(Senator Craig’s question:) “…Finally, collaboration among the many Federal and State agencies associated with firefighting, each with a different mission and culture, has created a situation where engaging all employees and contractors in a clearly defined task is difficult.
The Federal Aviation Agency has abrogated any–and this is the dark print–responsibility to ensure the continued air worthiness of public use aircraft, including ex-military aircraft converted to firefighting air tankers. Although these aircraft are awarded an FAA-type certification–I assume that is as they transition out of one service into another–the associated certification processes do not require testing and inspection to ensure that the aircraft are air worthy to perform their intended missions.
So I guess that also says that while they are certified out, they are not certified into the new mission based on, if you will, the protocol or the condition of that mission.
Now, and then FAA says, we do not have money or we do not follow the aircraft. And they argue absence of money. Do they argue absence of authority? Because they are certifying and that certification has a certain attitude about it, if you will, by all who see it and all who get it. Please respond to that, if you could.”
Mr. Hall, in response to Senator Craig: Mr. “Chairman, your comments are exactly on target. The fact that there is a certification has led unfortunately to an impression with many that these particular aircraft were certified for the new mission that they are to perform in the Forest Service. As you said, what it implies, of course, or what the FAA actually does is just accept the old military use as certification under a restricted use category of service.
In our meeting with the Federal Aviation Administration–and let me say at this point, Mr. Chairman, a point that Chairman Hull and I should have probably mentioned. We did attempt to meet with the Department of Defense, but were unsuccessful in doing that.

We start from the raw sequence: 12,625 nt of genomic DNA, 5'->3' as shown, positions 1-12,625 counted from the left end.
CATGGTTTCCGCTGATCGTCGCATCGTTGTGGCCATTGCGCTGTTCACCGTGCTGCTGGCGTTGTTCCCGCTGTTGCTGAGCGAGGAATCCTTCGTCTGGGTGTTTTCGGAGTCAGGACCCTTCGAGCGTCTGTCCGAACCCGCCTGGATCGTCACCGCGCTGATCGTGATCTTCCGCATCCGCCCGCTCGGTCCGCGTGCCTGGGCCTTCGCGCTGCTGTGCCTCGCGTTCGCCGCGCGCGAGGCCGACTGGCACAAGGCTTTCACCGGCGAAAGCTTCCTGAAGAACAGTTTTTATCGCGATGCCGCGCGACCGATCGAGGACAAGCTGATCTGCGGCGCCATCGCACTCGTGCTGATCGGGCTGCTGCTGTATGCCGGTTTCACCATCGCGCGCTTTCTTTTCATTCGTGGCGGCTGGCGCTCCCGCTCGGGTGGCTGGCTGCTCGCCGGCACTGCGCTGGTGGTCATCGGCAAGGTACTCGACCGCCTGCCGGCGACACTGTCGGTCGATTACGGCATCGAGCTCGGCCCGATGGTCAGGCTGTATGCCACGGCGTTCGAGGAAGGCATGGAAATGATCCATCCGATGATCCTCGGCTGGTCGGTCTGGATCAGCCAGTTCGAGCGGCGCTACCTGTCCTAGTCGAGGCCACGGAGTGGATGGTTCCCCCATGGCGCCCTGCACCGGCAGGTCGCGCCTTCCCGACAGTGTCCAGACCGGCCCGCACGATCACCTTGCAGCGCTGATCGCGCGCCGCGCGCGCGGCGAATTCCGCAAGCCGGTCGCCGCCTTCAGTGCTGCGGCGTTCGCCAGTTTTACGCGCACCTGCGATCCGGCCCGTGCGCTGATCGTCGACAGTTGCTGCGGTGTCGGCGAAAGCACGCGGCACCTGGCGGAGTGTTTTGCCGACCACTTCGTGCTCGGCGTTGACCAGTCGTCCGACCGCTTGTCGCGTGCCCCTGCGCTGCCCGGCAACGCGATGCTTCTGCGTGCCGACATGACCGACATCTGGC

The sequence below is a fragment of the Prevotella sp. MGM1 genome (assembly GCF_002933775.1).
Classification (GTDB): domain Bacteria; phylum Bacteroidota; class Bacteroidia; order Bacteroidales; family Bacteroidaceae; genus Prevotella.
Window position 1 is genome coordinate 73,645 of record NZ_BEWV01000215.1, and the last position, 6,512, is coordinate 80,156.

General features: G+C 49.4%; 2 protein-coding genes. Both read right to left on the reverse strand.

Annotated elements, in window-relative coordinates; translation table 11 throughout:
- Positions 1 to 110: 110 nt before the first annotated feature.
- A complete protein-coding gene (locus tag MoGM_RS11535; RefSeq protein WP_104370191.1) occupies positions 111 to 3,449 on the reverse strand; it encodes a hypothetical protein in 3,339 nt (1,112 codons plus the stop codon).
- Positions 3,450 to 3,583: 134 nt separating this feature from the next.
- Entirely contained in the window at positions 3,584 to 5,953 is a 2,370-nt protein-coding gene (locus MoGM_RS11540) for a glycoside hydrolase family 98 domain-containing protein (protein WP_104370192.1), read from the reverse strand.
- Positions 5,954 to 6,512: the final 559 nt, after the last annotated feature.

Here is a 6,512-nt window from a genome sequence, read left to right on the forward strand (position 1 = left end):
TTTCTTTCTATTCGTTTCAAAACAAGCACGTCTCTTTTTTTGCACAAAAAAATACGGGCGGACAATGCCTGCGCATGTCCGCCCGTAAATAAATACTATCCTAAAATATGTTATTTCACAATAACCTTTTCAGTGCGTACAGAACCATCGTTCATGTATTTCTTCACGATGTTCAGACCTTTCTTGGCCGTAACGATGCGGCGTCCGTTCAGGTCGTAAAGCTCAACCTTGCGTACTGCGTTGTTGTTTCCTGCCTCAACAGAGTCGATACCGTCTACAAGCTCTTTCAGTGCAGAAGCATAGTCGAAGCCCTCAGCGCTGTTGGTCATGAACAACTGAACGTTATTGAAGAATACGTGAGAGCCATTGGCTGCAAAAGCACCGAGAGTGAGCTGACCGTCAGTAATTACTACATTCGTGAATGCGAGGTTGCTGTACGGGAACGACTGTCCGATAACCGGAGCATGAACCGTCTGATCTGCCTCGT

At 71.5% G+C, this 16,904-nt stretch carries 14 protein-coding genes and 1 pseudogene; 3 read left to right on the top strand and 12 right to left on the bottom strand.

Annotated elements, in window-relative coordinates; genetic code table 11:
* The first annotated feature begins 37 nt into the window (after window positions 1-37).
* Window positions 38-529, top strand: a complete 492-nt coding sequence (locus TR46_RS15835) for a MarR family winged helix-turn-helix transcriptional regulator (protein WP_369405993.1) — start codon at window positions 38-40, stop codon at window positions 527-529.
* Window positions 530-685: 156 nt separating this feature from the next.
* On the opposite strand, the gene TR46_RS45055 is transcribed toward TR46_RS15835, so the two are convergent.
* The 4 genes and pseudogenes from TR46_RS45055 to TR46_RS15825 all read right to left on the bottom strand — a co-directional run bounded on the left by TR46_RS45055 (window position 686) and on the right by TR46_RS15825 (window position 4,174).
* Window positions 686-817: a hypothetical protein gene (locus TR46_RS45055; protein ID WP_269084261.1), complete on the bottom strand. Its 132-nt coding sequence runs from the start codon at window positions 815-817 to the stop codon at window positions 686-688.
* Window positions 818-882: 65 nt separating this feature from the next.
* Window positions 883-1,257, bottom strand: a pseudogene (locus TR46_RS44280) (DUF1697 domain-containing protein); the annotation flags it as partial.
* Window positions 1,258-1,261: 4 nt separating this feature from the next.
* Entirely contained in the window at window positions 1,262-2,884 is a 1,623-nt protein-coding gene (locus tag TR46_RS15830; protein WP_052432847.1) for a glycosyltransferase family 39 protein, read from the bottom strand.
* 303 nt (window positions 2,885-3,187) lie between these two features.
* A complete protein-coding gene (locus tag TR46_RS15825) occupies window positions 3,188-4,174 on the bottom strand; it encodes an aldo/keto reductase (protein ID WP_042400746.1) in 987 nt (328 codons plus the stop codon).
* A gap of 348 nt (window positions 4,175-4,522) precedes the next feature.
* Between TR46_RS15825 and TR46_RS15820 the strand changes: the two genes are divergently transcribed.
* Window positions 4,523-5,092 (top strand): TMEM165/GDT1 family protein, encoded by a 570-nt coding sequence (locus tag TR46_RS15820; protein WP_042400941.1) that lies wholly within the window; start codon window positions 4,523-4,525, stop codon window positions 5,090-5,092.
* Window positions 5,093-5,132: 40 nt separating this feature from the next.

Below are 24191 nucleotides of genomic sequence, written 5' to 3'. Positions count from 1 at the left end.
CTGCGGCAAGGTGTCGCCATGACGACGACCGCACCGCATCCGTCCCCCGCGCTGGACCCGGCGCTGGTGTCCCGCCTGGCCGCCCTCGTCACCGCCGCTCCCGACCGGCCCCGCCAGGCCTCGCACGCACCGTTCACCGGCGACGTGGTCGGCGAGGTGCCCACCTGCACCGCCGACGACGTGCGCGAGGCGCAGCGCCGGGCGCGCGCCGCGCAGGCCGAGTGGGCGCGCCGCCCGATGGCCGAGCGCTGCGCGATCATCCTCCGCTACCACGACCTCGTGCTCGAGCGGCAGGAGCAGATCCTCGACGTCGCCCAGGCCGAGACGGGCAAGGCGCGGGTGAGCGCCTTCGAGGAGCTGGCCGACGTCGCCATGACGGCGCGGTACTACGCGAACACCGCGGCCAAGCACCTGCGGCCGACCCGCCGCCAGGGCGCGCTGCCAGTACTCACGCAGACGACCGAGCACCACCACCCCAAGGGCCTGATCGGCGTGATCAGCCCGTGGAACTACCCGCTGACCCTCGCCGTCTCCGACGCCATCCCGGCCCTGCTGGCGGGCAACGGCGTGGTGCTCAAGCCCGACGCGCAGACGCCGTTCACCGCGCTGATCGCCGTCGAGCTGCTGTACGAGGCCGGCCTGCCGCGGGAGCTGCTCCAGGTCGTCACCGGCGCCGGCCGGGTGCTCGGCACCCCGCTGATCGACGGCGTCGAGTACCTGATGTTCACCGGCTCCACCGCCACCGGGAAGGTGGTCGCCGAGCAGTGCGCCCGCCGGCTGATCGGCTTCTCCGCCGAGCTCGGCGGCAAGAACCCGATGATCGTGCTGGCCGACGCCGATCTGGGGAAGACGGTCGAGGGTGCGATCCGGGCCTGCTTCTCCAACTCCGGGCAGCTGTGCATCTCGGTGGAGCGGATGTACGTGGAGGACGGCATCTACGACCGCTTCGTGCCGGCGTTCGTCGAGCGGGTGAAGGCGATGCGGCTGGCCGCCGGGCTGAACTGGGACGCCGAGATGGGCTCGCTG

But in our meetings with the Federal Aviation Administration and with their most able Administrator, I think they would basically state that they do not have either the funding or the authority in this particular area.
This again leads me to the concern that I have had that the FAA is the aviation and air-worthiness authority for the U.S. Government and they have a structure in place where one category, public use aircraft, is then given to the General Services Administration or the FAA points to GSA as the coordinator for this, to me defies common sense. But it is a mission that the FAA traditionally has not had.”
Later, in summing up, Mr. Hall said:
“I would just like to stress, Mr. Chairman, what I view as the responsibility of this subcommittee and your counterpart. I think this area needs additional oversight.
There needs to be additional regulatory authority put in place, clear lines of authority drawn so that you know and the American people know who is accountable.
I think one of the things that probably has not been addressed this morning to the degree I would like to have seen because of the time is the whole contracting issue. If the procurement process is not changed so that these contractors are given adequate funds to put in place the safety programs that are required, I think we will be revisiting this issue again.
Mr. Kern said, in summing up:
“The one area we did not touch on, which I think is vitally important that we look into, is the systemic collection of data and analysis on how effective our retardant and water drops are. It is not air tankers or helicopters that assist the ground firefighter, it is water, foam, and retardant. And right now we do not have a very good pool of data to match the right tool to the right circumstance. So the Blue Ribbon Panel pointed that out. It was buried a little bit to us, but that one struck me as the real key to the kingdom for the future. So we need to push to get that data collection analysis process started.”